Myofascial pain literally means pain coming from the muscles (myo is the Latin term for muscle) and the fascia (the thin tissue that covers muscles). Myofascial pain is probably one of the least understood and most frequently misdiagnosed types of pain. It is also one of the most common sources of pain and results in a huge number of GP consultations, days lost from work, and missed sports activities.

The symptoms of myofascial pain can vary depending on the location and severity of the problem. People suffering with myofascial pain often describe deep aching pain which can be either constant or intermittent. It is usually aggravated by the use of the affected muscle or muscle group. This can be accompanied by burning or stabbing pain, weakness, tingling, increased or decreased sweating, stiffness, sleep difficulties, or dizziness. Myofascial pain can be made worse by sitting in one position for too long, repetitive activities such as typing, cold or damp weather, exposure to a cold draught , or psychological stress.

There are approximately 400 muscles in the human body, and any one of these can develop what is called a myofascial trigger point (TP). Trigger points are “nervous hot spots” which cause muscles to become abnormally sensitive. This nervous excitability results in the development of tight bands of muscle or fascia that, when pressed, cause local pain, as well as referred pain to somewhere else in the body.

Acupuncture treatment of trigger points has been practiced widely in the UK for over 3 decades.

Acupuncture causes an immediate relaxation of the muscle because of the effect of the “micro-trauma” to the surface of the muscle being treated. This relaxation will then reduce a degree of the muscle spasm and consequently allow further stretching of the affected muscle group.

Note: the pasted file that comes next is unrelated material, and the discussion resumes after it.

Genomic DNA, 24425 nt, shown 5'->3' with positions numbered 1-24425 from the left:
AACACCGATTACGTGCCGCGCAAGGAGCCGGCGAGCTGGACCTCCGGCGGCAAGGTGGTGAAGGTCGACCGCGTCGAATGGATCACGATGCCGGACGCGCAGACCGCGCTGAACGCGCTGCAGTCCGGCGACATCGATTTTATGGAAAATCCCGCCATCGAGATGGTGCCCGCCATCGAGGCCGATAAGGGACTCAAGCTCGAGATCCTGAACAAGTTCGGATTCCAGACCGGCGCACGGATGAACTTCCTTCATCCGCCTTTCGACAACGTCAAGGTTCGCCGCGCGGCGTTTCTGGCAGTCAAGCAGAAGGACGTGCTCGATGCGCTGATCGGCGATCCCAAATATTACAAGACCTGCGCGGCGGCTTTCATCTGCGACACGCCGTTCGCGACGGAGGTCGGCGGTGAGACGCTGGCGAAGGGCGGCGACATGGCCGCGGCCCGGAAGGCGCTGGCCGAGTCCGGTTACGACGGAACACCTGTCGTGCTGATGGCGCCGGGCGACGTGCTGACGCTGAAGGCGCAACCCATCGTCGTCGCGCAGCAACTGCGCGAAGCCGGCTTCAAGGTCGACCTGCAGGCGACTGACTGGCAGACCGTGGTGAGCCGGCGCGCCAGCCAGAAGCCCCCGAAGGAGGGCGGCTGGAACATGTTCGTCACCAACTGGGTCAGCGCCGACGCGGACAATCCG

Acupuncture is not the treatment- it is only part of the treatment. At our clinic acupuncture is commonly used with other osteopathic techniques to ensure maximum healing potential.

More often than not acupuncture is almost completely painless. The needles used for acupuncture are very fine indeed, with a diameter as small as 0.2mm- almost like a hair. The needles are sterilised and never used more than once so they remain incredibly sharp- hence almost no pain as they pass through the skin. In experienced hands, acupuncture is extremely safe.

Deactivation of trigger points with acupuncture usually takes a course of treatment. The muscles associated with trigger points have often been dysfunctional for many months, so the re-education of the nervous system takes time.

As a general rule we tell patients that if they have not had any change in symptoms after four treatments at weekly intervals, they are unlikely to do so.